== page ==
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Using analytics to improve performance – Lessons from sports


sports performance

“Data”, “information”, in other words “analytics”, is a term that has become almost ubiquitous in business jargon in the past years. More and more mangers, executives and analysts have begun using performance indicators to help them in their decision making process. The main problem organisations face nowadays is that they are flooded with data and the majority of them do not know how to make sense of all of it and use it to their benefit.

Thankfully, the business world is not the only one that has gone through this process and other areas have managed to successfully navigate their way through this ocean of data by using it in form of analytics that help them improve performance and make decisions.

Probably the area that business executives can learn from the most is sports. Clubs from virtually every sport have begun to use analytics to constantly improve at both athlete level, as well as club management level. Furthermore, for better or for worse, sports clubs are nowadays small and medium businesses that are, in many cases, more organized and professional than a large number of organizations.

One of the first accounts of using performance indicators to manage sports teams was documented in Michael Lewis’s famous book, and subsequent movie, ‘Moneyball’. It tells the story of Oakland A’s general manager Billy Beane and how he managed to create a successful baseball team, with inexpensive players, through the use of analytics.

Things have evolved in the decade after ‘Moneyball’ as presented in an article written by Thomas H. Davenport, Analytics in Sports: The new science of winning, which offers a wealth of information about how the sports world has adapted to this new age of data and analytics. From the aforementioned article, here are three examples of how sports professionals, players or managers, have used analytics to improve individual or organisational performance:

  1.  Brandon McCarthy, a baseball pitcher currently plying his trade at the Arizona Diamondbacks – In 2009, when he was playing for the Texas Rangers, an injury that kept him out of the game for 3 months, got him studying his past performance and comparing it to more strong pitchers. He focused mainly on the Fielding Independent Pitching (FIP) and the ratio of ground balls to fly balls and reached the conclusion that his playing style contributed to “too many fly balls, which create more than twice the expected value of runs than ground balls”. The pitcher began improving his style, with the aim of reducing the number of fly balls. This resulted in a dramatic improvement of his performance in 2011, “he achieved a 9-9 record and had the lowest FIP in baseball’s American League”;

  2. Sam Allardyce, manager of West Ham in the English Premier League – Throughout his managerial career he has been at low or mid-level clubs that did not poses a wealth of funds to strengthen his squad, so he turned to analytics to improve team performance. Allardyce specifies that there are three words which he considers as “being key to the success of driving analytical change to positively affect the performance of the sporting business assets (players): faith, proof and determination.” Faith represents the cohesion between board and manager and the belief in a single direction for the sports club. Proof equates to the use of analytics to measure performance and make decisions. Determination relates to the mental strength and dedication that has to be imbued among players in order for the team to come together and overcome challenges;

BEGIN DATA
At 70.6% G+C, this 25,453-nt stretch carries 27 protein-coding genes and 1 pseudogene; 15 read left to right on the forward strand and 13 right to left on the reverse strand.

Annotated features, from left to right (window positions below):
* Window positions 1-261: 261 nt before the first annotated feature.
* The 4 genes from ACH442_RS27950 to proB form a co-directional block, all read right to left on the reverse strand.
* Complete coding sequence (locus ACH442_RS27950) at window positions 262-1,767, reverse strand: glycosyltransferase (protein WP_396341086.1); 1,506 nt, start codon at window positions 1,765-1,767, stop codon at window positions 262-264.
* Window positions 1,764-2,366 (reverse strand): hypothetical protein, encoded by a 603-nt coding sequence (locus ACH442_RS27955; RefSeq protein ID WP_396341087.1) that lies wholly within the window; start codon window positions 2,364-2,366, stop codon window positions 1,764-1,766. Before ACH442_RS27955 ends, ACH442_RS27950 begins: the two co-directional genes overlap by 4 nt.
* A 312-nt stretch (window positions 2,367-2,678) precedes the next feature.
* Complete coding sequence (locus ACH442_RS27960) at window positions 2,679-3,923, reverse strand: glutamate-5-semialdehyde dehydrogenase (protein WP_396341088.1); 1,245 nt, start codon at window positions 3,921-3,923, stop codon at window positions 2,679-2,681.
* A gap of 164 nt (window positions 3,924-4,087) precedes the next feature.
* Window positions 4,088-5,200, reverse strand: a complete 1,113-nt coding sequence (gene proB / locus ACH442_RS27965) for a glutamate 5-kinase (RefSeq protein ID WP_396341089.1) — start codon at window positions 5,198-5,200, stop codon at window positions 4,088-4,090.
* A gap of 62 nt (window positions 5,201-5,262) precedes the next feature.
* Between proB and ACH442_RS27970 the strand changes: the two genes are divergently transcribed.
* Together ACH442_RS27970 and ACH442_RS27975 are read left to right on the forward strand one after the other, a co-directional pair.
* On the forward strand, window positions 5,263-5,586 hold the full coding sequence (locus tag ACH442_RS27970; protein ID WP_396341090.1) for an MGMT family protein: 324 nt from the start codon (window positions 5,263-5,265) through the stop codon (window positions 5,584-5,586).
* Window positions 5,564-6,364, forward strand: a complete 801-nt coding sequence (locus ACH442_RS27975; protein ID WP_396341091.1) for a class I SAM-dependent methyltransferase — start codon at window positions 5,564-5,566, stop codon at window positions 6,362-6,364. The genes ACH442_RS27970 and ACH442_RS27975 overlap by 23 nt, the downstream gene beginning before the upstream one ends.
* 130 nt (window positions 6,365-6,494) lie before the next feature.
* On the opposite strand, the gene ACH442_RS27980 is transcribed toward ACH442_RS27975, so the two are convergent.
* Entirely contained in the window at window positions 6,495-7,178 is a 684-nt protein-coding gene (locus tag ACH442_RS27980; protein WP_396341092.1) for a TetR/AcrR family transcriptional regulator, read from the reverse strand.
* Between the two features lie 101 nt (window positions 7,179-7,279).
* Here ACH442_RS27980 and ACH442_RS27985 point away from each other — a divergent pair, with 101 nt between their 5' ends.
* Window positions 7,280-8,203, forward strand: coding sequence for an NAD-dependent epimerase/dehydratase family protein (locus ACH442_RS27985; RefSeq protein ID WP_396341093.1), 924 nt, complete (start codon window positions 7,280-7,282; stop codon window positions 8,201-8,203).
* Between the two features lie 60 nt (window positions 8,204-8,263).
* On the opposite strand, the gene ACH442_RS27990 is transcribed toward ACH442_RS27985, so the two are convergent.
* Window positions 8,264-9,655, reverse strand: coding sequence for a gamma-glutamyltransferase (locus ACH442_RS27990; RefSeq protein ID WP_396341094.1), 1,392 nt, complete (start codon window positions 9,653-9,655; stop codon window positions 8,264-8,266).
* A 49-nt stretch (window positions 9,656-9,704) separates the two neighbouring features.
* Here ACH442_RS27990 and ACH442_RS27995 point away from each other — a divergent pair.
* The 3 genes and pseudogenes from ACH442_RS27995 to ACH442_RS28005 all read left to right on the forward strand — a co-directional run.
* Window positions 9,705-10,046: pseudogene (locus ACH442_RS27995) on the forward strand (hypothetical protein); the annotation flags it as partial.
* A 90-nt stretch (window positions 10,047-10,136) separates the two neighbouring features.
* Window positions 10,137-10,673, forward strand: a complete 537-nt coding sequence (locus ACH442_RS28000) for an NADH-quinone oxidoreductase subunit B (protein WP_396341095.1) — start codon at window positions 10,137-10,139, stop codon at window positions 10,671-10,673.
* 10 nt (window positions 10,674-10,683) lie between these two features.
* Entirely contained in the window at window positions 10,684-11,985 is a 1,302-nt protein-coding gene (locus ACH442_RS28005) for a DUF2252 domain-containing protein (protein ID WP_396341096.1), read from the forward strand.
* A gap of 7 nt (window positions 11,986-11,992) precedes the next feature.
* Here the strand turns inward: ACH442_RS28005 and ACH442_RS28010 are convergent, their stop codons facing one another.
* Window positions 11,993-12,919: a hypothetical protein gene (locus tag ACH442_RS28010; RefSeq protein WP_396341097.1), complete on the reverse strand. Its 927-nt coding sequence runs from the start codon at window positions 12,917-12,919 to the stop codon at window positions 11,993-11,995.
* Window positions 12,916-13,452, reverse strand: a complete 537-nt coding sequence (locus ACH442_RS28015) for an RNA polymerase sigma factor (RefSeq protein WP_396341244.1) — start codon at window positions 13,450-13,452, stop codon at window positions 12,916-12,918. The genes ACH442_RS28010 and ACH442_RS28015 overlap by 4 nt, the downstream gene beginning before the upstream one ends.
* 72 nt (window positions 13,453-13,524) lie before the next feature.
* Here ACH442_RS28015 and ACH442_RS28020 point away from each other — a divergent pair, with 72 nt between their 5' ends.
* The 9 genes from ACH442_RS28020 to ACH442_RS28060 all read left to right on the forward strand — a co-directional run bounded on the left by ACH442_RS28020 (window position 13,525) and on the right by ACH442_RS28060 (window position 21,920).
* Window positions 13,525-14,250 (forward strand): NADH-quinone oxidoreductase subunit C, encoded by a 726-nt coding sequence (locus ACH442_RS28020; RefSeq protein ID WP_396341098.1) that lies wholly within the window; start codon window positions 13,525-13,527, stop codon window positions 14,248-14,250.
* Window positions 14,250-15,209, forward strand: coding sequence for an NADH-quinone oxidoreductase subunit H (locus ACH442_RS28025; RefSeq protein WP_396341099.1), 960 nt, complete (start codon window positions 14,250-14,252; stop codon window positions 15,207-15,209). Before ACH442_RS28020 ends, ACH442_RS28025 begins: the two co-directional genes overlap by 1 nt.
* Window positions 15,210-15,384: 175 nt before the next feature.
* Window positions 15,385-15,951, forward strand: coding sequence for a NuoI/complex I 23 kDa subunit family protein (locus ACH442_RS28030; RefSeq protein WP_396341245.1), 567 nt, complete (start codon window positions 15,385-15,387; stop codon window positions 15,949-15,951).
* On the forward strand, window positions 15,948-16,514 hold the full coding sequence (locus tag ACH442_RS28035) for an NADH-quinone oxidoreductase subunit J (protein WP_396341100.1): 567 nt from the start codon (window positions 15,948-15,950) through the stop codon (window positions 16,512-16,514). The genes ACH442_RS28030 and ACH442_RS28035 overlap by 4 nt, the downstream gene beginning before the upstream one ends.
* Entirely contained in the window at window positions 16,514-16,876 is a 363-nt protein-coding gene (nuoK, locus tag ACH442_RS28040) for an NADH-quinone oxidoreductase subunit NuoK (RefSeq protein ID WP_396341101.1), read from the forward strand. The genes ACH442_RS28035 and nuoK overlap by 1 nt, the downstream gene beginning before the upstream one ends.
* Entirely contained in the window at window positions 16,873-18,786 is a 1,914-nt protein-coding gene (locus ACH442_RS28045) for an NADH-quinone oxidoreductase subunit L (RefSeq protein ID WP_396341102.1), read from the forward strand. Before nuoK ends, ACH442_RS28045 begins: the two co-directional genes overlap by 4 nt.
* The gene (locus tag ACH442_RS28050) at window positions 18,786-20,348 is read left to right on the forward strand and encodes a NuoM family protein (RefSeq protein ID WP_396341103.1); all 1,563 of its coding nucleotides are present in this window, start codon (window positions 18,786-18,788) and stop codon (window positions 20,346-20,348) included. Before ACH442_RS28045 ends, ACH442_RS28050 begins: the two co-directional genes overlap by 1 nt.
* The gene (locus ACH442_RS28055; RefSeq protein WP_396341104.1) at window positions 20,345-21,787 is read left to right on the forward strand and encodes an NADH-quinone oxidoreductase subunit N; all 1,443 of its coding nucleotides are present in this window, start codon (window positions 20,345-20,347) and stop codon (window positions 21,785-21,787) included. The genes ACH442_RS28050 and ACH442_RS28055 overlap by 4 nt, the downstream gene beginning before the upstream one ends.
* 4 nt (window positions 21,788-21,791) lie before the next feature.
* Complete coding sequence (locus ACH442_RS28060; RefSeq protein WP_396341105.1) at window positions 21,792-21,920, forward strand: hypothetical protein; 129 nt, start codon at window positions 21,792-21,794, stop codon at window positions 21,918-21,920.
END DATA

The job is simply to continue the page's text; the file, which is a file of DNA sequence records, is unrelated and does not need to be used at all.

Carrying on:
3. Daryl Morey, General Manager of the Houston Rockets – Dubbed by some the Billy Beane of basketball, is more notably known due to 4 achievements in regards to using analytics:
    • Balancing free agencies, draft picks, players and cash in order to acquire superstars that fit the Rockets style of play;
    • Assembling a solid and capable team of analysts that can process the vast amounts of data gathered and transform it into useful analytics for improving performance;
    • Establishing a methodical strategy for the team’s shot selection. He has acclimatized the players to mostly taking high value shots: near the basket or near the three point line. “The Rockets almost always have the lowest percentage of shots in the league from within the no-man’s land of 16 and 23 feet from the basket.”
    • Continuously improving the manner in which his team of analysts gather and interpret data. This lead to classifying player behavior throughout the NBA and being the first team that set up video cameras to capture all aspect of play.

These examples stand to show the importance of analytics in the sports world and offer real illustrations of how using data and performance indicators can be deployed to improve performance. Many lessons can be drawn from these examples, but the most important one is that analytics stand at the foundation of improvement, regardless of the level or area that they are used in, and using them correctly facilitates decision making, which is the cornerstone of a healthy and prosperous business.


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